Sexism can be a subtle problem. In the music industry, for example, we’ve not only had #MeToo scandals exposing the abuse of male singers, musicians and producers, but we’ve also seen less obvious ways where women seem to be at a disadvantage.
Take people’s listening patterns on streaming services. If you look Top 10 most streamed artists on Spotify in 2020, for example, only two are female – and Billie Eilish is the seventh highest. It may not sound like a case of discrimination, but how we got here raises important questions.
Today, a team of European IT scientists explored this trend by examining the algorithms of streaming services. More specifically, Christine Bauer from the University of Utrecht in the Netherlands and Xavier Serra and Andres Ferraro from the Universitat Pompeu Fabra in Spain analyzed publicly available listening recordings of 330,000 users of a service. This shows that female artists represent only 25% of the music listened to by users. The authors wrote on The Conversation platform that ‘on average, the first recommended track was by a man, with the next six. Users had to wait until the seventh or eighth song to hear one from a female. “
People learn about their musical tastes in all kinds of ways, but the way most of us listen to music now poses specific issues of ingrained bias. When a streaming service offers music recommendations, it does so by studying the music you’ve already listened to. This creates a vicious feedback loop, if it already delivers more music by men, which has surprising consequences – which most of us listeners are unaware of.
is there a solution? The researchers came up with one: they simulated the algorithm and tweaked it several times to increase the ranking of female artists (i.e. they get more exposure by being recommended more. early) and lower that of men. When they let this system work, a new feedback loop emerged: the AI indeed recommended female artists earlier, which made listeners more aware of this option; and when the AI platform learned that the music was chosen, it was recommended more often.
Bauer tells me it was “a positive surprise” to change the streaming service’s apparent bias so much with some algorithm tweaks. “Of course, it’s always easier to fix something in theory rather than in practice,” she says, “but if that effect were similar in the real world, that would be great.” She adds that the group is currently exploring how to use the same approach to tackle ethnic and other forms of discrimination on media platforms.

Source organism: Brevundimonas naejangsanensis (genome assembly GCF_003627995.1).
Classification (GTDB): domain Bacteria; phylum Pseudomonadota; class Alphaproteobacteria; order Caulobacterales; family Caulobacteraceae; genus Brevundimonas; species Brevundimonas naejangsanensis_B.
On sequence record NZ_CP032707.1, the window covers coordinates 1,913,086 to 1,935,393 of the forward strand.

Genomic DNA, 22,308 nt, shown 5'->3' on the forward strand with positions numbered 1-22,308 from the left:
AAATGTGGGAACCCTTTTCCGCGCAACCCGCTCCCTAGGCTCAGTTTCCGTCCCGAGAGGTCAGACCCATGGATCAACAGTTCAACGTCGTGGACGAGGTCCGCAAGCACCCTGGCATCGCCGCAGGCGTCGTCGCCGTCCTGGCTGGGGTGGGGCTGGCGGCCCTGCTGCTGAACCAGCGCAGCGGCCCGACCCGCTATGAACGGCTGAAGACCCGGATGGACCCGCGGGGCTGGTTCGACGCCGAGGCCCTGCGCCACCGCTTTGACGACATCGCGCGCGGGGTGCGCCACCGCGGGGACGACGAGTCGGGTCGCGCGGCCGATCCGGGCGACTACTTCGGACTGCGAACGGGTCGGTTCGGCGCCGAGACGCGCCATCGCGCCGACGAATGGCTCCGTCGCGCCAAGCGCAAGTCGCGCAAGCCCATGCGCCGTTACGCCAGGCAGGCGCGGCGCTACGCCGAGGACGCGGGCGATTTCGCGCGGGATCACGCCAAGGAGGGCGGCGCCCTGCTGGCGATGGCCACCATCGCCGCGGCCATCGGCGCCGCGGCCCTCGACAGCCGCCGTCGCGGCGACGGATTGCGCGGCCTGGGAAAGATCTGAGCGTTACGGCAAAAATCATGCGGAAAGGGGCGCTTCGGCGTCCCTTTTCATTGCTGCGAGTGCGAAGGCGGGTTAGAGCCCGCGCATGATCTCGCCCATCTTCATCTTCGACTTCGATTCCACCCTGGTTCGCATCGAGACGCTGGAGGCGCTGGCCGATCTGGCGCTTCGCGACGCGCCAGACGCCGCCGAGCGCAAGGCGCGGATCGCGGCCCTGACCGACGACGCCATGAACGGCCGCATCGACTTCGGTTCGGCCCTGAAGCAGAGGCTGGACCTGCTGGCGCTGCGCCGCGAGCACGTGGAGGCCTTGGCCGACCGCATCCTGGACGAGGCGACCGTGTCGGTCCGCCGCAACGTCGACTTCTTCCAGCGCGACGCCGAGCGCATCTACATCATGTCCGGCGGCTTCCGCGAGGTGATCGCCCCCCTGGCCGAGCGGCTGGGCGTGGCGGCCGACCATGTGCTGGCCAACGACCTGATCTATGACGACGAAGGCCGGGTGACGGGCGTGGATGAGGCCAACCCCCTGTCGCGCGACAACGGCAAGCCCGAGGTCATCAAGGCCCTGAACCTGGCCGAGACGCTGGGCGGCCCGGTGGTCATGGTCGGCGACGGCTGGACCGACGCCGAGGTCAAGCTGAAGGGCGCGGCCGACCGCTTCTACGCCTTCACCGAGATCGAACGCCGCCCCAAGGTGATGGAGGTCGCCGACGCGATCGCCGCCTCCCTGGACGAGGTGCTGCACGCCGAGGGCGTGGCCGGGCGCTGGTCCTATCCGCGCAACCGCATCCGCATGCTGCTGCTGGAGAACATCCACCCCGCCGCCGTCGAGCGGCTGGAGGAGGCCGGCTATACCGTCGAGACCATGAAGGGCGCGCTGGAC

The team points out that this work is still at an early stage, but the study is thought-provoking for two reasons. First, and obviously, it shows why it pays to have a broader debate about how the now ubiquitous AI programs work and, most importantly, if we want them to extrapolate from our collective past to our future. “We are at a critical juncture, one that requires us to ask tough questions about how AI is produced and adopted,” writes Kate Crawford, who co-founded an AI center at New York University, in a powerful new book, AI Atlas.
Second, music streaming should also make us think about the thorny issue of affirmative action. Personally, I have often been wary of this concept, as I have built my career trying to avoid defining myself by gender. But today, after years of working in the media, I also realize the power of the ‘demonstration effect’: if a society only sees white men in positions of power (or on the pages of newspapers). , it creates a cultural feedback loop, not unlike these streaming services.
It affects many aspects of business. Think about venture capital: research from a multitude of groups shows that diverse teams outperform homogeneous teams. Yet, according to Deloitte, 77% of venture capitalists are men and 72% white, while black and Latino investors received just 2.4% of funding between 2015 and 2020, according to Crunchbase.
This pattern did not emerge primarily because powerful people are overtly sexist or racist; the more subtle problem is that financiers prefer to work with colleagues who fit their “culture” well (that is, who look like them) and support entrepreneurs who have a proven track record – except that most of these entrepreneurs look like them.
“Traditional investors generally view funds led by people of color and women as higher risk, despite widely available evidence that diversity actually mitigates risk,” note financiers Tracy Gray and Emilie Cortes in the Stanford Social Innovation Review. You can fix this by using something akin to a musical algorithm rework: Foundations could deliberately elevate various employees and over-invest in funds managed by various groups to change the feedback loop.
Would that work? No one knows yet because it has never been done on a large scale, or at least not yet in finance. The reality is that it’s probably even harder to change human biases than it is to change an algorithm.
But if you want a reason to feel upbeat, consider this: While computer programs can entrench existing biases, the astonishing levels of transparency that big data can provide is able to illuminate the problem with clarity. This, in turn, can galvanize action, if we choose it – in music and elsewhere.
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